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The devs have said that automated mining will probably not be an option. As a student of business and economics, here's what I think: ABSTRACT: Limiting script automation for both mining and weapons fire will greatly limit the capacity for economic growth and in-game innovation. The mining industry, for example, will start out with individuals mining for minerals and directly selling them to other players or on an open market. It will eventually evolve into a number of mining corporations that will be able to provide minerals more cheaply through an organized workforce and semi-automated processes. This is inevitable, as it should be. But why limit the mining industry to this level of business innovation? By disallowing further automation, yes, the market for mundane repetitive tasks like mining by hand will be preserved. But what would happen to the broader job market in a simulated economy where automation is unregulated? It would expand exponentially. How would automated mining exponentially expand economic growth and job availability? Well, the whole purpose of automation is to reduce labor costs, to reduce the price of goods (raw minerals, in this case), so that, in a competitive free market economy, businesses can stay... competitive. Inevitably, reducing the price of raw minerals allows other businesses, further up the chain of production, to increase production and lower their prices (competitive market, remember). These reduced prices further up the chain of production lead to increased demand and, therefore, new market opportunities. STORY TIME: John Smith is a miner. He mines steel all day for Mineral Corp, gets a commission based on how much steel he mines, and Mineral Corp sells the steel to spaceship manufacturing facilities. One day Mineral Corp decides to cut costs by using automated mining drones. Nooooo!!!! Curse you Human Ingenuity!! Let's look at what just happened: In order to cut costs, mining corporations are now buying automated mining drones. This new demand for drones is providing jobs for programmers, industrial designers, manufacturers, and even truckers (to transport all the extra minerals that are being more cheaply produced and are increasingly in demand by all these industries)! Back to John Smith: John lost his job to robots. The Luddite fear that soulless computers will replace all the honest employees has come true! *cough cough* But when John's at home, drinking away his sorrows with some Pan Galactic Gargle Blaster, he opens up the classifieds and is shocked to see hundreds of jobs available that weren't there yesterday! Not only jobs related to the production of mining drones, but many seemingly unrelated jobs! Where did these other jobs come from? They came from the steel being cheaper. Businesses that use that steel for product production, like spaceships and buildings, can now sell their products more cheaply. Having cheaper spaceships increases the demand for spaceships because more people can afford them. In order to meet that increased demand, spaceship manufacturers must increase their production by hiring more employees (new jobs! Yay!). So now, even though less people are mining by hand, more people are building spaceships (as well as countless other things)! John Smith may not be mining anymore, but he has a new job now, that pays more, and he can enjoy a cheaper cost of living thanks to those beautiful automated mining drones. BASIC FORMULA: Automation = reduced cost. Reduced cost + competition = reduced price. Reduced price = increased demand. Increased demand = increased production. Increased production = increased job availability. Automation + competition = increased job availability. Can we please have free automation scripting? (I may touch on automated weapons-fire later)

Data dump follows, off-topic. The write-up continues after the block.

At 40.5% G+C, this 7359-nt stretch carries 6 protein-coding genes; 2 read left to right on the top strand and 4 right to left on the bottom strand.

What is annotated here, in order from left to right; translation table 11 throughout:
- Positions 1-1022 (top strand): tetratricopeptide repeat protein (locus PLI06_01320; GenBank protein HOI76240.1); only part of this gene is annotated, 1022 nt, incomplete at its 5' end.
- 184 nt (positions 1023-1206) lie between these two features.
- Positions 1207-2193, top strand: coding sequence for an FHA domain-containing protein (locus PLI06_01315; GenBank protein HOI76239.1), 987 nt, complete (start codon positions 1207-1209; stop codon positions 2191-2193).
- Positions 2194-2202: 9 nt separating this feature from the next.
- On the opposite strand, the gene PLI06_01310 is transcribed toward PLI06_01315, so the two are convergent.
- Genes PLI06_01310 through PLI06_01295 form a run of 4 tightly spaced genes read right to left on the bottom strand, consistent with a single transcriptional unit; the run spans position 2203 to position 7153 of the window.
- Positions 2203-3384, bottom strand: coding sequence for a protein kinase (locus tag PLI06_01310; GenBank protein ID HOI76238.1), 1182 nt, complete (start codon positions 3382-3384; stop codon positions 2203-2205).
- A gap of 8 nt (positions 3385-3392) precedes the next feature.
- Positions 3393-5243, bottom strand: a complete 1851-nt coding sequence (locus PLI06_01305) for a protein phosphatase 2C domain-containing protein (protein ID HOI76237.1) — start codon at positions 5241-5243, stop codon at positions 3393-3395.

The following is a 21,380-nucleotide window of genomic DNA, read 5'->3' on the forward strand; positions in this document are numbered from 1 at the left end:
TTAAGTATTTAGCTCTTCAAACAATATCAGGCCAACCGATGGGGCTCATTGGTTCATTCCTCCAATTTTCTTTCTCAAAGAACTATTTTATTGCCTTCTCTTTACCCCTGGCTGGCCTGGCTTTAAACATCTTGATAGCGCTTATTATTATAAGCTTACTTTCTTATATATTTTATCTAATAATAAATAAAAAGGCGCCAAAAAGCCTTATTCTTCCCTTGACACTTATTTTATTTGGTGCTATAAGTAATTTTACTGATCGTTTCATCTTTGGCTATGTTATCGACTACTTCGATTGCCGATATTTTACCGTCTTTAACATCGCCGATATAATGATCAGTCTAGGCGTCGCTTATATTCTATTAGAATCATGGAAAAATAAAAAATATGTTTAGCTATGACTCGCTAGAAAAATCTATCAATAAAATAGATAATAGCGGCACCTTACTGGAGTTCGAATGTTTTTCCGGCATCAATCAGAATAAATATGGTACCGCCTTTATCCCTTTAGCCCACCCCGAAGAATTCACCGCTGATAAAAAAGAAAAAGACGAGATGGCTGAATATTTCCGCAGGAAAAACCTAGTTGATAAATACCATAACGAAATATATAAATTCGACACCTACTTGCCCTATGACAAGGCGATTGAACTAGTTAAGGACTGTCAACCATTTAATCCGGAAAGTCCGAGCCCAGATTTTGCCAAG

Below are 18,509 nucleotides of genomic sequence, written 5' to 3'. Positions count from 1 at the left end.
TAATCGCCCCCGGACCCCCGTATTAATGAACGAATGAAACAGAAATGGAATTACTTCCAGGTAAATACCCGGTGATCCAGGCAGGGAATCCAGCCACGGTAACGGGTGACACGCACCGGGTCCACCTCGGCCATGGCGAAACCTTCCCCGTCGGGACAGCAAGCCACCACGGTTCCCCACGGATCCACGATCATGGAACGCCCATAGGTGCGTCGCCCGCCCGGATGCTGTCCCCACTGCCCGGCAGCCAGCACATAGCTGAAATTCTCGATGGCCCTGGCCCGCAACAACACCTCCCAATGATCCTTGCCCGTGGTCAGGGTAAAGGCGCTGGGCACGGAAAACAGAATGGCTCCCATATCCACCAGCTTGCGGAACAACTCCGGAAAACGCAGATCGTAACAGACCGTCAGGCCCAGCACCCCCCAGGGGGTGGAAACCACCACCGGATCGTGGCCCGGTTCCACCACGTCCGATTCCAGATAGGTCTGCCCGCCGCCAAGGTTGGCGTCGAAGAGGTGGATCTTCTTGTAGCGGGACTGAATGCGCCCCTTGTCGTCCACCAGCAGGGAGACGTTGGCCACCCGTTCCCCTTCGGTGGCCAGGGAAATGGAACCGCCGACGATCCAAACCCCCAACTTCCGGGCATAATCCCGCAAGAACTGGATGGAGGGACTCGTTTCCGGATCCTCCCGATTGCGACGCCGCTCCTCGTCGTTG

My take on TrainsRight, I’ve heard that rails aren’t going to be implemented because of issues with multi-part constructs and I wanted to show my idea on how we could do trains. My idea is that instead of rails in the traditional sense, we add a gps-based system. The “trains” would be simply hovercraft traveling between two points. How this would work is that a player would place at least two “beacons” and it would create a link between them. The “train” would have a special antenna that would cause it to automatically try to stay on the line directley between the beacons. The disadvantage is that you can only have one train per segment, so you would need to have a lot more than two beacons. You can switch the link between two beacons manually or with a Lua script, meaning that multiple branch lines can be made. The trains themselves can be manually or automatically controlled, and I think it would be cool to have a railway network going around Ailoth. What do you more skilled players than I think of this idea?